the stuff dreams are made of

Stuff and I get along well. I welcome stuff to my house, stuff enters, looks around, likes what it sees and stays. And stays and stays and stays and in the meantime I have some new stuff and the old stuff is wearing out its welcome.

Lately I’ve been trying my hand at de-stuffing. I feel moderately inhospitable getting rid of stuff that has made itself at home. But it doesn’t pay rent, doesn’t clean up after itself, and some of it is developing severe personality disorders that are making the possibility of eviction easier.

Take these dolls.

Please.

The first one belonged to my mother in law. (Both are pushing 90. My mother-in-law is by far the better looking of the two.) Look deep into the doll’s eyes.
I dare you.

I call her “Soulless Lou.”
Actually I call her Soulless Sal but some lovely people I know are named Sally so for purposes of preserving friendships she’ll be Lou. I believe she turned down an opportunity to appear on “The Walking Dead.”

Second is a little lady I refer to as “Scabbers” for obvious reasons.

She is probably about 110. She belonged to an elderly neighbor who had no children and thought I’d like the doll. Scabbers isn’t particularly horrifying until her eyes—which still function—start blinking, and don’t stop.

The last doll is mine. One of the few toys I have from my childhood. She is about 60. Her name used to be Judy but now it is “She-reminds-me-of-the-little-possesed-girl-from-the-Exorcist.”


My kindergarten-aged grandsons slept over last week and refused to go to bed till the doll formerly known as Judy was out of the room.

My de-stuffing has caught on a snag. A doll my parents bought me when I was a toddler. One from my beloved mother-in-law and one from a sweet neighbor who is now in heaven. How can I evict them?

I don’t have an answer yet.
But tell me.
Is it my imagination, or are they suddenly just a little closer to the edge of the sofa than when I first set them down?

The Granny with the Magic House

 

IMG_0632It’s unsettlingly easy to make me feel guilty and inadequate. But all these blog posts and articles and encouragements to clear out your clutter before your kids have to—not making a dent on my conscience or behavior.

First, do you know how many years I cleaned up my kids’ clutter? Come to think of it, some of their stuff is still sitting at my house, mingled with my stuff, probably spontaneously generating more stuff.

Second, when I am gone (and I’ll be honest. I’d like to postpone that day till I am ancient and doddering and my kids are saying “We love Mom so much, but she’s ready to go to a better place). Where was I? Oh yes. When I’m gone, I like to think my boys will be going through my stuff and finding treasures. Treasures to remind them of their childhood. Mementos of how greatly they were loved. They’ll see all the saved drawings and “I love yuo mom” [sic] cards and little gifts made of pipe cleaners and cardboard. I want them to understand that to me, each was an expression of boundless love via small hands.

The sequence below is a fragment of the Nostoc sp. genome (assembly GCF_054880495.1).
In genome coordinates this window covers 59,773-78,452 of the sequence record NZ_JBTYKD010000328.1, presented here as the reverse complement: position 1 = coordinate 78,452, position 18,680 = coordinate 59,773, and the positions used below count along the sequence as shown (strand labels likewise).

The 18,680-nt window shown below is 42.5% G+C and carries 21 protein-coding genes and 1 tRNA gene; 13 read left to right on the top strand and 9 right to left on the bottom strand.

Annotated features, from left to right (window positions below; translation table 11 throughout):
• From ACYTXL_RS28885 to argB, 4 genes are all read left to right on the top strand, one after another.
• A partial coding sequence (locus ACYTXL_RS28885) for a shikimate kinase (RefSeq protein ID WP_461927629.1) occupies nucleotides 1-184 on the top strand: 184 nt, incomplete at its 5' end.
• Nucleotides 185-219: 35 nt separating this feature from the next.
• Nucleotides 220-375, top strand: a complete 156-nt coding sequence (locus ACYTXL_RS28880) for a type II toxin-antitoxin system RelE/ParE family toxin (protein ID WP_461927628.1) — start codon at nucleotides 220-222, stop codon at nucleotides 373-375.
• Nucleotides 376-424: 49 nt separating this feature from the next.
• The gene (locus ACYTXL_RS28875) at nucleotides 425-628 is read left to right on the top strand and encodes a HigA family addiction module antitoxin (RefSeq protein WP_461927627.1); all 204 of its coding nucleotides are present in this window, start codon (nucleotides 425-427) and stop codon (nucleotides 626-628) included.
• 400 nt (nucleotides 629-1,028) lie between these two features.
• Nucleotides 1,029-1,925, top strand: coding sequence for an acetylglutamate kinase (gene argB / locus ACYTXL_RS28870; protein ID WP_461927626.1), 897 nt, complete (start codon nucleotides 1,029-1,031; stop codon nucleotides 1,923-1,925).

I hope they find mysterious items they can only speculate about. Is it old? Part of our heritage? Something precious? Isn’t this like a treasure hunt?

(I wish there was a stash somewhere of my grandparent’s stuff—especially the little bits of living belonging to the three of them I never knew. To see what they loved, what they thought was important. To see a bit of the history that is a part of me. What delight I’d find in that!)

Finally, I want to be the granny with the magic house. The house with unexpected delights in closets and corners and on bookshelves and the basement. I want there to be things they don’t have to worry about handling with care because Granny saved these things for just such a time as this. And there should be the fragile, lovely stuff to marvel at and cherish, to only touch with a grandparent nearby. There should be stuff with stories, stories that link them with people they’ve never meant and places that no longer exist.

I want them to be able to touch their heritage. I want them to see paraphernalia that connects them to past generations, read books their great-grandparents read, admire jewelry that was admired a century ago. I never want them to run out of clutter and accumulations to explore at Granny’s house, so they always feel there is more to discover. More mystery, more excitement, more objects to handle and marvel at and speculate on. Magical bits and bobs that transport them across time and oceans could be just around the corner, maybe on that top shelf or the bottom drawer or in the dark and dusty crawl space.

Some of my stuff ends up in the trash every time I go through it. But my acid test isn’t very strong:
-Is this stuff safe for the grandkids to play with? Even if it is a one-and-done pleasure, it just won a reprieve.
-Does this stuff elicit an immediate emotional connection? Does it link me to a place or person or event? As long as my brain encourages my feelings to respond, this stuff stays.
-Then there’s the stuff I hold dear only because of its inherent beauty, Does it evoke wonder? Bring me delight? Because it may delight my loved ones too, I’ll hang onto it. We’ve got the room.

Stuff is just stuff. But it can serve a purpose. That stuff can be a visible reminder of love and loved ones, of creative expression and events and people and places that faded into oblivion. Yet when the stuff hits our hands and our retinas it wakens something in the heart and brain.

My kids and grandkids may one day regret my propensity to hang onto stuff. Even so, I hope they take a final look on the way to the trash can and say, “She sure did love us though, didn’t she?”

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